Although I can’t help wondering how a writer 2,000 years ago would know about vaccinations, to condemn them.
But I doubt if you have anything that rational against vaccinations.
Tags: UNICEF, vaccination, Immunization, smallpox, polio, Rotary
Men don’t like talking about emotions. They have a hang-up about discussing their hang-ups. If you want to get men talking, ask about their first car.
This tactic doesn’t work as well in mixed groups. Some women don’t care about cars. A few have never actually owned a car. They’ve left car ownership to their boyfriends or husbands.
Cars seem to matter more to men. It’s a macho thing, I guess.
That first car was a rite of passage. An entry to the adult world. A portal to an alternate universe.
Tags: cars, Peter Egan, Road & Track, men
Sunday April 25, 2021
The federal budget is in. As presented by Finance Minister Christia Freeland last week, the budget expects to run a $354 billion -- yes, that’s billion -- deficit for the current fiscal year.
Plus $152 billion next year.
And $59 billion the year after.
On top of somewhere over $400 billion thrown at the economy during the early months of the COVID-19 pandemic to reduce the carnage caused by closures, shutdowns, lockdowns, and travel restrictions.
The federal government itself has no money. It operates on money it collects from us, in taxes. If it doesn’t have enough money on hand, it has to borrow from us, so that it can feed that money back to us, to get us through an economic crisis, and then we have to re-pay ourselves the money that was borrowed on our behalf from ourselves.
Does that strike anyone else as somewhat circular?
Tags: government, deficit, credit, borrowing
If this column seems a little lighter than usual, it’s because I completely forgot about writing it for the local weekly paper. Until today. Which happens to be Earth Day, 2021.
A few years ago, a visiting friend asked me what I thought of the state of the world.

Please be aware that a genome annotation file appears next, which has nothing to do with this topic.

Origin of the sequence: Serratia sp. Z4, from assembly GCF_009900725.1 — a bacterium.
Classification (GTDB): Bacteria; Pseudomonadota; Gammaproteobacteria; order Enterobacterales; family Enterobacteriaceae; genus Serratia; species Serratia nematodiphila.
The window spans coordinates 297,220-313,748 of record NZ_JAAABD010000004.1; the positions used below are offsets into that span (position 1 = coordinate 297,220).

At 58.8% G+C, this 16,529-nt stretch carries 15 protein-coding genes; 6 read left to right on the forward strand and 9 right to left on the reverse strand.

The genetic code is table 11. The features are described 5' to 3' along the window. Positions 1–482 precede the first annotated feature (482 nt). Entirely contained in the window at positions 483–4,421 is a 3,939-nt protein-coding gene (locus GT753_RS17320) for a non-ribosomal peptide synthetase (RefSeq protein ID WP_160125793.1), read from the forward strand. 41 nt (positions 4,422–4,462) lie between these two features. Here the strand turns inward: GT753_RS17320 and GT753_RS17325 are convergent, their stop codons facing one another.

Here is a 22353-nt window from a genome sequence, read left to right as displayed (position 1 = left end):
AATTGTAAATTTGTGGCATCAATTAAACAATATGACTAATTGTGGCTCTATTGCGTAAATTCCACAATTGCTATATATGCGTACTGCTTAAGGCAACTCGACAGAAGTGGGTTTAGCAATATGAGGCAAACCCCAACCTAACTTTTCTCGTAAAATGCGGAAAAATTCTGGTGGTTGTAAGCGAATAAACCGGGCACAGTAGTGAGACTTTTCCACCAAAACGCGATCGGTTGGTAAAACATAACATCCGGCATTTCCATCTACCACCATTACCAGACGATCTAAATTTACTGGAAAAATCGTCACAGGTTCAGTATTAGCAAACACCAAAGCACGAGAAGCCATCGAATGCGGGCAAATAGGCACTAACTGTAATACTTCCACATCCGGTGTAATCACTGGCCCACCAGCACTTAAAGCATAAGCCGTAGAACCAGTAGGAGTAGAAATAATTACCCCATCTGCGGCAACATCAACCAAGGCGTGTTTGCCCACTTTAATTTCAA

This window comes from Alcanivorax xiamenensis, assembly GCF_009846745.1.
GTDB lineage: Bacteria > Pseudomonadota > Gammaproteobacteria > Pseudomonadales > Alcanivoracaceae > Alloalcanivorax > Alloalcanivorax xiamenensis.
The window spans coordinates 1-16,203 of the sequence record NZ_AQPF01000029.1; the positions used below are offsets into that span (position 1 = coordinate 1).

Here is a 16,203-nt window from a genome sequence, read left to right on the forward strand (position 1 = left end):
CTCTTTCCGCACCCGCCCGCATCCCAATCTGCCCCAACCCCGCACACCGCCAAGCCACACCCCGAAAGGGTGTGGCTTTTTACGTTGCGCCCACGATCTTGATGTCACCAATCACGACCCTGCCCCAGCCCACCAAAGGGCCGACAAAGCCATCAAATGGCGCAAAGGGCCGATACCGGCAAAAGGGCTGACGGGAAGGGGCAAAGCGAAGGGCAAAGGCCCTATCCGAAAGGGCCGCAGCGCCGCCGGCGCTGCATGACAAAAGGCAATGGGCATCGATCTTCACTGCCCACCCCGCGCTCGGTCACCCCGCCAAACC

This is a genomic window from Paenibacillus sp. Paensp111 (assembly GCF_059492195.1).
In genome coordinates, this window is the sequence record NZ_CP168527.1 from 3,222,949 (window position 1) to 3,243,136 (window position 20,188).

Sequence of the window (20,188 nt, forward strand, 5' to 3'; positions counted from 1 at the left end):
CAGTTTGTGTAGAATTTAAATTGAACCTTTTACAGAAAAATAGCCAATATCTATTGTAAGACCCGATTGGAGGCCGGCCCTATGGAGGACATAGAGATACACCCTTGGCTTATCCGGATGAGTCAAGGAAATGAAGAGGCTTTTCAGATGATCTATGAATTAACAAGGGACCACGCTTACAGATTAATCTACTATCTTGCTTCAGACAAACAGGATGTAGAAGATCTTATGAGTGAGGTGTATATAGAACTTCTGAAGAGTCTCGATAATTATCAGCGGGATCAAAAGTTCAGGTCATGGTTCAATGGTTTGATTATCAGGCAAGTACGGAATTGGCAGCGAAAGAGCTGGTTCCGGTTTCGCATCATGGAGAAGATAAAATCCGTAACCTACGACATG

At the personal level, I said, I’m an incurable optimist. I don’t know any individual who would refuse to help out another individual in need.
I know, I know, there are occasional stories of someone being murdered while 27 eyewitnesses did nothing. But those stories make the news because they’re the exceptions.
Most individuals can be, and are, compassionate to other individuals.
At the collective level, though, I am equally pessimistic. As a human species, we seem incapable of thinking beyond the present. We are terminally short-sighted.
Tags: Earth Day, optimism, pessimism
Let’s imagine the unthinkable. Suppose life never goes back to “normal.”
Increasingly, I hear people expressing frustration about pandemic restrictions. They want to visit their grandchildren; travel to exotic places; hug their friends.
I share those desires.
I long for a time when I can associate with my friends directly – not virtually.
But maybe things won’t go back to what they used to be.
Tags: Friendship, COVID-19, isolation
Thurs. Spr. 15, 2021
In January 1993, Joan and I took our winter holiday in Montserrat, one of the less-visited islands of the Caribbean. It was so less-visited, it only had three hotels.
Four years later, the island’s volcano blew up. It buried the capital city in ash. To the rooftops.
Then in January 2008, we went to St. Vincent, at the other end of the Caribbean chain of islands. Five of us hiked up to the rim of St. Vincent’s volcano, past ferns growing 30-feet tall.
We peered down into swirling mists in the crater. I’d love to have gone down, but the rock walls were too sheer for anything but trained climbers with ropes and pitons.
Last week, the volcano on St. Vincent blew up.
Tags: volcano, coincidence, St.Vincent, Caribbean